REEVES, MALACHIAH (1843–1929). Malachiah Reeves, soldier, farmer, and Baptist minister, was born on September 26, 1843, in Bibb County, Alabama, the son of Rev. Malachiah and Nancy Bethel (Blakey) Reeves. His father died before he was born, and his mother married William Wood when Reeves was three. The family moved to Texas in late 1849 or early 1850 by way of old Sabinetown; they first settled on a farm near Chireno, Nacogdoches County. In 1860 Reeves was living in Houston County and attended his first school; he attended a subscription school in the spring of 1861 and in July of that year joined a "good bunch of fire-eating boys" for three years' service in the Confederate Army. In Richmond, Virginia, he was part of Louis Trezevant Wigfall's battalion. He was a member of Company I, First Texas Regiment, of Hood's Texas Brigade when he was captured at Mechanicsville, Virginia, in 1862. His memoirs contain vivid details of his war experiences.
After the war he farmed near Pennington, Texas, and became a member of the Missionary Baptist Church there in 1866. He married Jane Elizabeth Powers on September 23, 1875, and they had one daughter before Mrs. Reeves died in August 1876. On January 4, 1877, Reeves married Nancy Joanna Beall, and they lived in the Rock Hill community; they had eleven children. In 1883 the family moved to the Hopewell Church community, east of Athens; later it was known as Leagueville. Through the years Reeves and his wife studied with the country schoolteachers who boarded in their home. He was ordained a Baptist minister in 1888 and subsequently served in rural churches in Henderson and Anderson counties. He was postmaster in Leagueville from August 1906 until the post office closed early in 1907. In 1924 Reeves wrote his memoirs. He died on December 4, 1929, in Frankston and was buried in Leagueville Cemetery.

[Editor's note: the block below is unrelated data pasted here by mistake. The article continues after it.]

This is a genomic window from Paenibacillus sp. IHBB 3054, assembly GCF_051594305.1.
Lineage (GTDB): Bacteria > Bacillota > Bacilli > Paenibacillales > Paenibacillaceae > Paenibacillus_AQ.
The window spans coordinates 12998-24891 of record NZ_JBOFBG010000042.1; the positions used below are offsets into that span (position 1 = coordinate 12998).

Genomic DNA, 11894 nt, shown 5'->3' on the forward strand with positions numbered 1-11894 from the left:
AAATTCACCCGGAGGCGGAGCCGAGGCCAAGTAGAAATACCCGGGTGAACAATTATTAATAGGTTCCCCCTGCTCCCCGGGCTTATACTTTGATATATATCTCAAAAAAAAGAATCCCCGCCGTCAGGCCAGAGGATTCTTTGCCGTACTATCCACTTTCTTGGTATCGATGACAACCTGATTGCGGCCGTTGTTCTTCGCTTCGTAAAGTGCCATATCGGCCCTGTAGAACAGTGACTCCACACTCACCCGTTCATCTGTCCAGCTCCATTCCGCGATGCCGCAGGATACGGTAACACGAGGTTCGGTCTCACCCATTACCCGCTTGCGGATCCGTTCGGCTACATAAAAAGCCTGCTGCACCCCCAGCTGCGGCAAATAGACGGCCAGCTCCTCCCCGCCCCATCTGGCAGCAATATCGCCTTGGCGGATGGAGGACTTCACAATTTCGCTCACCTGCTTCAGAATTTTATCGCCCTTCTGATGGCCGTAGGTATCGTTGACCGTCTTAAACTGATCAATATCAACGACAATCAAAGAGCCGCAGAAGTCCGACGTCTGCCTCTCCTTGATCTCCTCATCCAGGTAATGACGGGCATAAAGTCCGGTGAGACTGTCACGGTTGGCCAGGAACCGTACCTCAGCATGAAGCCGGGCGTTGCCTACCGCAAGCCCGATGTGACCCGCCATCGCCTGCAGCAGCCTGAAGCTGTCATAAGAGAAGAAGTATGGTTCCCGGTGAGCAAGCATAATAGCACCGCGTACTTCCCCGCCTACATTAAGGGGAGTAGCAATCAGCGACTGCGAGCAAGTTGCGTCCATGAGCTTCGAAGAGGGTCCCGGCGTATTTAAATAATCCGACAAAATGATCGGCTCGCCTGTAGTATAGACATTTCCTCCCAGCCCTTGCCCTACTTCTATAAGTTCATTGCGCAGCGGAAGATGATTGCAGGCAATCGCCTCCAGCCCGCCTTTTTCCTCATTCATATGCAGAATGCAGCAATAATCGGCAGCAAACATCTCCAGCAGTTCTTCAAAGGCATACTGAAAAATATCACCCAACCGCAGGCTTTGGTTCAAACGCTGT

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The following, adapted from the Chicago Manual of Style, 15th edition, is the preferred citation for this article.Handbook of Texas Online, R. T. Craig, "Reeves, Malachiah," accessed May 05, 2016, http://www.tshaonline.org/handbook/online/articles/fre22.
Uploaded on June 15, 2010. Published by the Texas State Historical Association.
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